The OMC Guru Kelucharan Mohapatra Award Festival 2018, conducted by Guru Ratikant Mohapatra, director of Srjan, was recently held at Rabindra Mandap in Bhubaneswar.
Kuchipudi guru and performer Vyjayanthi Kasi along with Prateeksha Kasi’s presentation of Antaranga Taranga on the occasion was based on the love of a nurturing mother. She used the following quote to express her idea, “Even if the oceans ceased to exist; Even if the winds suddenly stopped, Even if wood refused to burn, the love of a nurturing mother will remain eternal.”
Antaranga Taranga—a production by the mother-daughter duo —explored the shades of Vatsalya Ras. The choreographer Vyjayanthi Kasi said, “As we immerse ourselves in the beautiful world of Vatsalya, we realised quickly that it is not only limited to a mother’s love for her own child. Vatsalya is that emotion that makes the fierce and mighty Narasimha, who killed Hiranyakashipu, embrace Bhaktha Prahlada with warmth.” It was etched in the vocabulary of Kuchipudi nritya and natya. Vyjayanthi Kasi took three episodes to show whatVatsalya Ras is made of.
There was high drama when Lord Vishnu, Prahlada’s father, clawed asunder Prahlada’s birth father Hiranyakashipu’s heart causing his mortal end and tenderly stroked Prahlada’s hair with the same claws. Vatsalya, or the emotion of love for a child, is one that encompasses all living hearts. The finer nuances of the mother-child relationship of Yashodha for Krishna were enacted sensitively by Vyjayanthi Kasi and her daughter disciple, Prateeksha Kasi.
Though not born of Yashoda’s womb, the joy of pure love touched every heart. Krishna was no less endearing to Yashoda than he could have been if she was the birth mother. She pampered him, chided him, enticed him and scolded him. It did not matter to her that he was the exalted Narayana. To her, he was her little baby, who must be protected from the dangers of the world.
The impact of Vatsalya Raswas beautifully etched in the case of Sita, who was born in the lap of Bhoomi (Mother Earth). This part was imaginatively conceptualised — a moving dialogue was vocalised showing Mother Earth rejoicing on seeing Mithila being decorated like a bride on the day of her daughter Sita’s swayamvara. Her happiness made her go hastily to witness this auspicious moment and give her blessings. As the mother watched the daughter’s glorious moment back stage, Prateeksha as Sita took on the role of the coy bride on stage.
The tune of the song Sita Kalyana Vaibhogame, Rama Kalyana Vaibhogame struck a chord in one’s heart. There was poetry delineated with wavy hand movements and stylised walks while showing appropriate sentiments daintily and aesthetically through facial expressions, eye movements and movements of the entire body. Mother Earth’s joy was all the more when she witnessed that the groom was no ordinary soul but an incarnation of Narayana.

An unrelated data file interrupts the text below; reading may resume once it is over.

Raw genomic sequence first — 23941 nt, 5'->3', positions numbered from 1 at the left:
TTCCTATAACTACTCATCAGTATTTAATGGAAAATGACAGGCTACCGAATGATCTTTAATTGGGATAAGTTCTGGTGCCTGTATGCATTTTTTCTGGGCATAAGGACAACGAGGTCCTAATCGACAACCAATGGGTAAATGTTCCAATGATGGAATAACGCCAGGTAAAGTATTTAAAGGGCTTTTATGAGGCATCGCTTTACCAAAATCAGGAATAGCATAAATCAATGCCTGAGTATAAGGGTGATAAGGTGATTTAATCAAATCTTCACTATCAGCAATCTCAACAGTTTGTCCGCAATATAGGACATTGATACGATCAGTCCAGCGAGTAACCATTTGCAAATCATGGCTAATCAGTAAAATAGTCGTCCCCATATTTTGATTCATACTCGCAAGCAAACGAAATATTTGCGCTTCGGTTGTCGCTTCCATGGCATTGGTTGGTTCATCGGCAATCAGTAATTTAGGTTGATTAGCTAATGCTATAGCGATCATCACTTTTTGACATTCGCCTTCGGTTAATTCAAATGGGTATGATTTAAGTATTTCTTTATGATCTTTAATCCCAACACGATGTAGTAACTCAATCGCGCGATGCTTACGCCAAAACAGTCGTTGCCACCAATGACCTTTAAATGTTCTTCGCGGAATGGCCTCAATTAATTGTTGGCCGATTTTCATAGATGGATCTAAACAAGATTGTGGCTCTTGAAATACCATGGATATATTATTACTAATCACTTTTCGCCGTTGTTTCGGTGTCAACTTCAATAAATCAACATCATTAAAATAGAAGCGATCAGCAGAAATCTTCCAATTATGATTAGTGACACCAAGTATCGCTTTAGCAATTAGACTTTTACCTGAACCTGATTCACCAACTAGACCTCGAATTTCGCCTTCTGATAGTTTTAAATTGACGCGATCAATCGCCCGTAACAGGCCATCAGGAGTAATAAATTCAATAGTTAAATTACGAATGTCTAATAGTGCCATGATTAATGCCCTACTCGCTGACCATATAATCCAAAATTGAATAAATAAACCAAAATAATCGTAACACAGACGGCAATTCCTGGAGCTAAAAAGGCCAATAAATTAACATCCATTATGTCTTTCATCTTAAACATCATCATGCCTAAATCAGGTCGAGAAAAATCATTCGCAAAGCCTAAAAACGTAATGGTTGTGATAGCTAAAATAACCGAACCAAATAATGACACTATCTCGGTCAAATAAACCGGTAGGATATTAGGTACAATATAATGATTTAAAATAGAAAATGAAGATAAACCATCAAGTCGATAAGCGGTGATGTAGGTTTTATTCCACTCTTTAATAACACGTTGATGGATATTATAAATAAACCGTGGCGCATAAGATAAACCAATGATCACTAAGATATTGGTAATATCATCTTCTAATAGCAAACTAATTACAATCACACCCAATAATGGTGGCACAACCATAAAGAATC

The Kuchipudi dance form, which is an offshoot of Kuchipudi Yakshagana, is a complete theatre, using all four abhinayas as delineated in the Natya Shashtra. Therefore vachika abhinayaor the spoken word is an integral part of it. Vyjayanthi Kasi used dialogues in keeping with the tradition of the form. The ecstatic mother said, “Today he stands as Ram to wed my daughter. It is he who also took the form of a wild boar to save me from the clutches of the demon Hiranyaksha!” Mother Earth cursed Ravana who had forgotten the laws of existence.
Her resolve to protect Sita was portrayed authentically. She then urged Sita to have faith in herself through both dialogue and expressive dance. She reminded her that she was the incarnation of the pious Vedavathi, destined to bring an end to Ravan, displaying pride in its dramatisation. With anger she expressed that the mere attempt to touch Sita would burn him to ashes.
The mother’s advice to the daughter to have faith in Ram, who would kill Ravan and unite with her; her shock of Ram listening to the gossip of people tainting Sita’s character and separating Sita from him. This was a blow, which she found difficult to digest. She opened up her womb and took back her child. The last bit was poignant. Mono-acting of all these various emotions left a lump in people’s throats. The act of taking Sita into her womb was innovative. Vyjayanthi is a creative artist and her productions time and again have proved so.
Through the narration of the story in the genre of Kuchipudi, Vyjayanthi Kasi gave us a peep into the Puranic tale of why Sita stood separated from her consort. Sage Bhrigu wanted Narayana to feel the pain of separation from his wife because it was Narayana who had killed his wife for which he had to undergo pain. It was Bhrigu’s curse that made Narayana suffer.